You dont need to be right there, when it ends simply walk over and lift it off, sometimes a call or visitor will lead me to forget for a few minutes or so and its no big deal. Other than that feature its not likely there will be anyhing else better about the Kenwood over the VPI. With VPI (and since your new) does your room have good floor or stable rack so the VPI wont be affected by footsteps and such?....its not a suspended table.
The Scout is a fantasdtic value and happens to be one of those table where the sky is the limit if you want to upgrade it later, I say go for it!!!
Thorens used to make a portable, stick-on auto arm lift device for 10-20 dollars or so.
I put on on my manual table back in the 80's and it continues to operate without error to this day (look at the pic of the Linn Axis table in my system and you can see it mounted between platter and tonearm mount on my table near the rear of the arm).
Not sure if such a device is still available these days, but if so, properly adjusted and located, it is a reliable add on for a manual table to automatically lift the arm at the end of play.
I've had a couple of VPI Scouts but am now using and really enjoying a new Technics SL-1200 Mk II.
With all due respect, have you considered refurbishing your Kenwood or tweaking (the arm, especially)? It used to be a good product in its day. Are you certain the Scout will be an improvement?
(As to an arm lift, look for the device Mapman describes or similar.)
Please consider moving up to a used, mint condition Denon 47F with a Denon 103 cartridge. Pick up a must. The convenience of autolift, repeat and button arm control will give you the sonics of a VPI, at much lower cost. I have this unit, and also a VPI Aries/Clearaudio rig and believe me, the Denon can match and beat my VPI. VPI top of the line, with super platter, p-ring etc. will better the Denon, but your talking a $10K difference. Get the Denon, try it and see if it does not meet your needs. Denon's are easy to resell with little loss of value.
I agree with Gregm. The Kenwood KD990 should be a good TT at its base. I personally have no experience with the 990. The 880 and the 1100 are nice tables which I have played around with. The 990, I believe (but someone else can probably say with more certainty), came after the 1100, with most of the same technology but with a lesser plinth material. The older Kenwoods had less torque than the Technics, but they cost a lot less and had a similar or higher inertia moment, and very low wow/flutter numbers, and the lower torque made for quite low rumble. FWIW, a lot of people here in Japan take the 1100 out of its plinth and use the 'spider frame' only (looks kind of like a Micro RX3000 that way) with additional footers or isolation under the existing footers. Most people who have tried never go back. I do not remember having seen a 990 opened up, but my understanding is that the 990 has the same spider frame inside. From what I have read, the arm was an 'upgrade' with solid core silver wire (as opposed to a copper litz on the 1100), and a slightly different method of attaching it to the plinth, but the cost 'savings' came in plinth material. My personal bet is that the 990 could be tricked out quite substantially if one really wanted.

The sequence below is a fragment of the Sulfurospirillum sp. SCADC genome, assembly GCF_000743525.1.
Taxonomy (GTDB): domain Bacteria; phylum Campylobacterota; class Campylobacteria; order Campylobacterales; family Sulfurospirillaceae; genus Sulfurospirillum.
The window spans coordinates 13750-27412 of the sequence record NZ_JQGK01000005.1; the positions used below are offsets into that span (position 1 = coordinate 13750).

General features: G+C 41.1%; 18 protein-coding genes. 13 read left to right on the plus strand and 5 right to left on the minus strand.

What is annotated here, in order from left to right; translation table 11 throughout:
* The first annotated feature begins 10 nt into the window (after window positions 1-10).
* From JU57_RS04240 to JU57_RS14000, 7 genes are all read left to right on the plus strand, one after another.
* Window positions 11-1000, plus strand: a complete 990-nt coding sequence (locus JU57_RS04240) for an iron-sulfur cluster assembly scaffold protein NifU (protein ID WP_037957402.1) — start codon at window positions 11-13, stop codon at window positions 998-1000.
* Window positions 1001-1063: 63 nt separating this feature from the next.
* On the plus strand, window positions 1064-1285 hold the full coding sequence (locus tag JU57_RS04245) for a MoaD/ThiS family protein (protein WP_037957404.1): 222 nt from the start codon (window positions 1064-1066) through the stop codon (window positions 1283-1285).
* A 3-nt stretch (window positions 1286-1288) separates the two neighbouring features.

BTW... there is absolutely nothing wrong with appreciating the end of record auto lift. It is a great thing to have. I have it on a few of the TTs I currently use, and I very much appreciate it.
Chadnliz, suspended 'tables are generally more sensitive to footfalls, not less.
Unsuspended tables are bad on unstable floors.........thats my point, pay attention.
I agree with the previous comment that nothing harmful will occur from a couple of minutes or so of delay in lifting the tonearm at the end of play. The main consequence will be some slightly unpleasant thumps coming from the speakers.
What cartridge do you have in the present turntable? If you upgraded the turntable, you would most likely want to get a new cartridge as well, and the sonic differences between the present cartridge and the new one could very well overshadow the differences between the two turntable/tonearm combinations.
Also, be aware that after many years the rubber-like suspension materials in many cartridges tend to stiffen up, which could result in increased record wear as well as reduced sound quality.
suspended 'tables are generally more sensitive to footfalls, not less.
I don't understand that statement. With my older SOTA Sapphire (which has a suspended platter and tonearm board), I can literally pound the unsuspended part of the turntable with my fist, with moderate force, and hear no effect whatsoever on the sound that is being played. Surely footfalls would be even less likely to have an effect.
That was the only exception I thought of, that is why the "generally" was put in.
As almost everybody mentioned the autolift will be the only advantage in Kenwood vs. VPI or similar TTs.
Dear Drpat: +++++ " Thinking of upgrade to VPI Scout. " +++++
IMHO maybe that is not an upgrade, your Kenwood was not the top of the Kenwood line but is a very decent unit and IMHO too the Denon is not either.
Btw, I respect the other opinions about ( Denon/VPI ) mine is only an additional one.
If I was you I would like to try some improvements on the 990: tonearm re-wiring , better headshell wires, better mat/clamp, other isolation footers, etc.. I think that these changes can improve the quality performance.
Regards and enjoy the music.
Thanks for all the responses. I am not sure if I am looking to upgrade for the sake of upgrading or because I will truly improve my sound. As I stated, I wonder if I will regret not having the auto lift feature. These audiophile decks are pricey! Perhaps I should invest in some of the ideas presented by those who know better. Thanks again......Pat